The Trench Reynolds Report

All Crime Is Personal

Juvenile or adult? Armstrong trial forces difficult decision:

This is an editorial about whether or not Patrick Armstrong, the 14-year-old accused of killing 14-year-old Marlee Johnston from Fayette, Maine, should be tried as an adult or not. The editorial meanders around for a bit but finally gets to its point…

Nothing society can do is a fair exchange for what was done to Marlee, whom all describe as vibrant, joyful, caring and kind. Nothing can return her to her family and friends or replace the life she would have lived.

That would be equally true if her killer were imprisoned for the rest of his life.

The right answer balances many needs: the need for society to be protected from people of any age who pose a danger, the need to punish the guilty, the need to rehabilitate those who commit crimes.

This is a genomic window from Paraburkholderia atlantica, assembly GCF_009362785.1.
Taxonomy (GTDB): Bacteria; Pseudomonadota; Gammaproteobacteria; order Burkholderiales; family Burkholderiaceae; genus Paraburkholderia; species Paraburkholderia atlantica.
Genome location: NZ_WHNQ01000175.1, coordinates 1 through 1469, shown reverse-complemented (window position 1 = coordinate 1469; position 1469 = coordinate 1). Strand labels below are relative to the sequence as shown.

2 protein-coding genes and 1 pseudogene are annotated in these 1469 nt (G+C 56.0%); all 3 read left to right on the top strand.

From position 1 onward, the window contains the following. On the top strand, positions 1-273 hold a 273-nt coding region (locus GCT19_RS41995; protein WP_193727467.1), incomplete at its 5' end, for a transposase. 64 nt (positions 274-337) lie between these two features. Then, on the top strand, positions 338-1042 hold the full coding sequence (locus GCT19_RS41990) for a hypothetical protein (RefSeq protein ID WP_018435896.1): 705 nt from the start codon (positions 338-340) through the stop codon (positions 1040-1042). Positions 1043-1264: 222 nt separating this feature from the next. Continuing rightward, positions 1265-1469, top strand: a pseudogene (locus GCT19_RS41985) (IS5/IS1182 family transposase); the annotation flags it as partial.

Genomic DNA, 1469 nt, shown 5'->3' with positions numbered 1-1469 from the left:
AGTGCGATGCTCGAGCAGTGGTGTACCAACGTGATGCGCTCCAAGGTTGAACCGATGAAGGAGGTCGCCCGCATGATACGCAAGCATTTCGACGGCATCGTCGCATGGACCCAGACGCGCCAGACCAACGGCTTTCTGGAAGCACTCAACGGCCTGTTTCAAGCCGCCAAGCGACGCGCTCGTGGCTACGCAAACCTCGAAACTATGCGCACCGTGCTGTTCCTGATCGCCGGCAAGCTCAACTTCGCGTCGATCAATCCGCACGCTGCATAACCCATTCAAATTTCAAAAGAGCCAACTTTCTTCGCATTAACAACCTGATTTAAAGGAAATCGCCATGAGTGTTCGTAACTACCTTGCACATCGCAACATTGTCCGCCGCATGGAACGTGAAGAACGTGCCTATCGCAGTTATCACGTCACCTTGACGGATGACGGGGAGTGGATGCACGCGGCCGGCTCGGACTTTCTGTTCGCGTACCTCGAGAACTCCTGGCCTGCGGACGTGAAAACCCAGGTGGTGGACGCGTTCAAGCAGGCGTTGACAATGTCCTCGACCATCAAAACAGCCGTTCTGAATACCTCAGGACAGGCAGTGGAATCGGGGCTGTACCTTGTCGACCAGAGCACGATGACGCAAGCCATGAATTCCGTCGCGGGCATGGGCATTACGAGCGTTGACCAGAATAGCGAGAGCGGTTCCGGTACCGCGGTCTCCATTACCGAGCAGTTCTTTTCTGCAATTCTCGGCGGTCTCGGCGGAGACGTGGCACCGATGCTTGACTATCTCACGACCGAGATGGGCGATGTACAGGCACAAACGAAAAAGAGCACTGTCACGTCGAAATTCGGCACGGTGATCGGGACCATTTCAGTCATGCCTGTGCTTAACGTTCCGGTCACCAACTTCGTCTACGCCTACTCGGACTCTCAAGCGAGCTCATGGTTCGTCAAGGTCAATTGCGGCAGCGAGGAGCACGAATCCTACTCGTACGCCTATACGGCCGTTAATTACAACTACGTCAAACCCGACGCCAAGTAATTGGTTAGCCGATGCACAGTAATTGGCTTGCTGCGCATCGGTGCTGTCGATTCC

The juvenile justice system is based on the theory that children who commit even the worst crimes can grow into productive adults. That is clearly more true of younger lawbreakers than older ones.

Considering his age, even if he is convicted as an adult, Armstrong is very likely to be released from prison while still a young man. That would make treatment and rehabilitation at least as important as punishment. That treatment is more likely at a juvenile detention facility than at a state prison.

It is difficult to look past the anger and grief we all feel at Marlee Johnston’s death, to move beyond the need for vengeance, but the prosecutors and judge who deal with this case must do so.

We recognize that not all the facts of this case have been disclosed. It is unlikely, but possible, that prosecutors will find information or evidence that would argue against keeping the case in juvenile court.

Those unlikely circumstances would have to be compelling to overcome the fact that Patrick Armstrong is a boy, not a man.

The author of this editorial is misguided at best.

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